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Reveal: TINY bathroom turned into powder room

posted by: pinkpaula on 06.27.2014 at 03:45 pm in Bathrooms Forum

At some point years ago, a previous owner of our 1910 house decided to SQUEEZE an extra bathroom into a 5'x6' area stolen from a bedroom. The result included a 3'x3' one-piece fiberglass shower unit, an elbow-bruising 23" wide area for the toilet, and a cramped spot in which only a small pedestal sink would fit. Simply horrid.

Since this "bathroom" is located at the front of the house and enters into the foyer, we hired a contractor to renovate this space in order to create a powder room for guests.

I'll include the 'Before" picture in this post, then the "After" picture in the next post. The pedestal sink is in the corner across from the toilet.

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clipped on: 06.27.2014 at 10:35 pm    last updated on: 06.27.2014 at 10:36 pm

RE: What was your best bathroom remodeling decision? (Follow-Up #61)

posted by: teachbls on 08.13.2007 at 09:04 am in Bathrooms Forum

Best decisions:

Ditched the Yarmouth Blue paint for Beacon Gray (both by BM); hated having to ask DH to do it over, but I really wasn't happy with it, and am glad I spoke up when it was still easy enough to change it (i.e., before the tile work went in)

Ditched the carrara basketweave floor for the ceramic pinwheels (Chloe, American Olean) - a screw-up w/ Design Expo precipitated this decision - so, so glad! The decision to switch was made in a matter of minutes, and with the support of posters here - I couldn't be happier with it!

Ditched the wood wainscoting for white subways w/glossy black pencil liner. The upkeep with wood (painting every so often, worries about splashes from three little kids) was not something we looked forward to; the subways look so sharp, clean & classic!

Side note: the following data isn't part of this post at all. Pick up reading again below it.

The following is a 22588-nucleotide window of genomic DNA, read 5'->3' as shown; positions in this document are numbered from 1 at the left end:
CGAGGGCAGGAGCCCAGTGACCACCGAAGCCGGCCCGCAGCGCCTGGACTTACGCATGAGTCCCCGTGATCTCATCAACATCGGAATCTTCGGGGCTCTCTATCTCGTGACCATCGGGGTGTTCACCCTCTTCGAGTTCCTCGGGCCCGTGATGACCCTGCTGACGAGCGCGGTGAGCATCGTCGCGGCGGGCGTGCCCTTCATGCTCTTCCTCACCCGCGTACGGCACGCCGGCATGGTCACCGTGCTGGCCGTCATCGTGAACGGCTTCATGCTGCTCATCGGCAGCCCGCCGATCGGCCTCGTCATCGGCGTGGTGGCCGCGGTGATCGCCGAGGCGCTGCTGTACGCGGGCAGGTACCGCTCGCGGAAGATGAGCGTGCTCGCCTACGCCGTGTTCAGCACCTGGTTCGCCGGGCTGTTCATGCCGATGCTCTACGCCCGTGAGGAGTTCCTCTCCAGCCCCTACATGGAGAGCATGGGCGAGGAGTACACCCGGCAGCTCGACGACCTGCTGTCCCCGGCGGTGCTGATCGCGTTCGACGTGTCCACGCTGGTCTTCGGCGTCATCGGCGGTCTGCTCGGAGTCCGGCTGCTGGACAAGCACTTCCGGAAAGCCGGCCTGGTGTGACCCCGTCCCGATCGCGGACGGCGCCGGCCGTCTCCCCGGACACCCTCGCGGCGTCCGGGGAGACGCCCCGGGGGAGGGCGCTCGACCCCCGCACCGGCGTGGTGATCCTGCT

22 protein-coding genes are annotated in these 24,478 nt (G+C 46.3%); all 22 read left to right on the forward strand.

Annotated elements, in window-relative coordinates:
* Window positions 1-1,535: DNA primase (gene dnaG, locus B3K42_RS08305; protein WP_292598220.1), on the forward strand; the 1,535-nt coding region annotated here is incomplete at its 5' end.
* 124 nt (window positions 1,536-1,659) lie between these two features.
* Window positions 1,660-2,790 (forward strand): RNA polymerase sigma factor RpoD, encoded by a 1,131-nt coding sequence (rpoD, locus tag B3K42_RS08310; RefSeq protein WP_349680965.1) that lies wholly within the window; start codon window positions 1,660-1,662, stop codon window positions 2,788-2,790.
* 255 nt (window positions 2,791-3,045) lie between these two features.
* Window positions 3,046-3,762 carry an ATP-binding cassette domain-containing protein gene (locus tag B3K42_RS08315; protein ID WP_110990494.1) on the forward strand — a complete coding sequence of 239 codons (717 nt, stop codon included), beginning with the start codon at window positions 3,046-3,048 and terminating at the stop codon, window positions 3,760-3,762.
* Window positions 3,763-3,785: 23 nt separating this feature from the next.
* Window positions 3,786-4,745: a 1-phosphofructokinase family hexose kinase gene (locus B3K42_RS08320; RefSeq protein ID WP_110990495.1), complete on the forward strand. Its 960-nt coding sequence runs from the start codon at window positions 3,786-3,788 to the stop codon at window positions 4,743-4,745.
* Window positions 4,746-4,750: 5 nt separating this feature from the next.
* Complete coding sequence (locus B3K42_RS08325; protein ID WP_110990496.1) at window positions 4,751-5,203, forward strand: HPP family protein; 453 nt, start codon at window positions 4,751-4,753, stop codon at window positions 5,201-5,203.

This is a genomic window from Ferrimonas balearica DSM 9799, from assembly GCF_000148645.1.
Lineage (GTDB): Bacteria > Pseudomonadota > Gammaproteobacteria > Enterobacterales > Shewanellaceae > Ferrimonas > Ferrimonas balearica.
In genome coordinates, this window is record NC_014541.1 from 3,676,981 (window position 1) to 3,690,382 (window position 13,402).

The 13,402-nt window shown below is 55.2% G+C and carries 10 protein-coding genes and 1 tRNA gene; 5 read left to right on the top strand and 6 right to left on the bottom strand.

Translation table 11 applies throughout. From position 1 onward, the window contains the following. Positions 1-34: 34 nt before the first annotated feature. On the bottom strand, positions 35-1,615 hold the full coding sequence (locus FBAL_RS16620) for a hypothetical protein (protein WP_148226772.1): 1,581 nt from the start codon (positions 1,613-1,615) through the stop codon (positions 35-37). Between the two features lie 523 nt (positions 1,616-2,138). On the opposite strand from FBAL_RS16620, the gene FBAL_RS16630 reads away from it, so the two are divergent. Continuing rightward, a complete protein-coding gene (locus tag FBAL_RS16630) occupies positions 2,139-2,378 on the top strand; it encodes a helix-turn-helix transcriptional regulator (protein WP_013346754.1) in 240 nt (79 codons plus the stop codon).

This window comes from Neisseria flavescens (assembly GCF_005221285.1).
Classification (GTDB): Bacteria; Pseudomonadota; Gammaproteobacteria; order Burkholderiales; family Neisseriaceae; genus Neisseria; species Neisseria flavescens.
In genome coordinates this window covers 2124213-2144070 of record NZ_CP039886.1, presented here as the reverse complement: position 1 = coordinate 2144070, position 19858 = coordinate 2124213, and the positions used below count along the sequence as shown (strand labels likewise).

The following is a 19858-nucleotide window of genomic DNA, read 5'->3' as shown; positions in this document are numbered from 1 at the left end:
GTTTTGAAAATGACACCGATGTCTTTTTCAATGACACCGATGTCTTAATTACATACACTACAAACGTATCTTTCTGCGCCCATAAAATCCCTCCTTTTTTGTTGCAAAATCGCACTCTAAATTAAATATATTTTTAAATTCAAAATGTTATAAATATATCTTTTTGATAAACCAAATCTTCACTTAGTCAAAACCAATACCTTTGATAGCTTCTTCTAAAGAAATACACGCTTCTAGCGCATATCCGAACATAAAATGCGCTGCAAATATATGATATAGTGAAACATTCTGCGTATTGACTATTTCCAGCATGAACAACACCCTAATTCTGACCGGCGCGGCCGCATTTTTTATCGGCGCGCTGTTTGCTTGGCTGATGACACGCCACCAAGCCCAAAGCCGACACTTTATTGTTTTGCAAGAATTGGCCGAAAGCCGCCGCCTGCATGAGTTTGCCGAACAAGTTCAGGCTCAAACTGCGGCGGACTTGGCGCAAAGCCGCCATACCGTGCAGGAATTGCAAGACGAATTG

Also very happy that the tiler knew enough to work w/the self-spacing tiles. I prefer that the grout lines be minimal (white for the walls, "silver bullet" for the floors).

Toto Drake toilet was a good choice, too - though I'm surprised that the lid itself is of such an insubstantial plastic.

The choice to do the carrara tub deck in 4 pieces (rather than one) was a HUGE cost-cutter. The seams are imperceptible. I am grateful that our awesome GC let us know this was an option. To do it the way we did was half the cost of what a single slab would have been - still pricey, but such a stand-out in the room that we are very happy with it.

A decision in progress: don't know whether we'll regret this, but we are leaning towards a shower curtain, as opposed to a glass door. The doors are just so wildly expensive - I am so ambivalent about glass - I'd just as soon save that $$$ and put it into the kitchen project instead.

Good luck, everybody - we've got a few more details to go, so I may amend this list down the road...so interesting to read of everybody's experiences!

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clipped on: 03.05.2014 at 10:48 pm    last updated on: 03.05.2014 at 10:48 pm

RE: calcatta marble alternatives (Follow-Up #6)

posted by: KevinMP on 10.10.2012 at 08:41 pm in Bathrooms Forum

I don't think that the fake calacatta tiles at Lowes look anything like the real thing, and they have a strange texture, too. The closest I have ever seen was a porcelain tile Rex Bianco, but it was expensive. I was able to shop around earlier this year and find a leftover lot of calacatta gold honed for $13 a square foot, which while not cheap is a great deal. I am currently redoing my kitchen (not a full re-do) and shopped around again to find 4"x4" calacatta gold, and I was able to find enough to finish my backsplash, and again got a decent deal $15 per square foot. It just takes patience and a willingness to spend more money than for ceramic (like I said, the porcelain was expensive). Plus, it's marble, which is classic and goes a long way for resale value if well maintained.

If you can find a place that purchases from Stone Partnership in New Jersey, you can get good deals on lots that they are closing out. That's where I got my 4"x4".

Here are the 9"x18" ones I used in the bathroom:

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Here are the 4"x4" I am using now (excuse the pictures, my contractor finishes on Friday):

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Here is a link that might be useful: Stone Partnership Link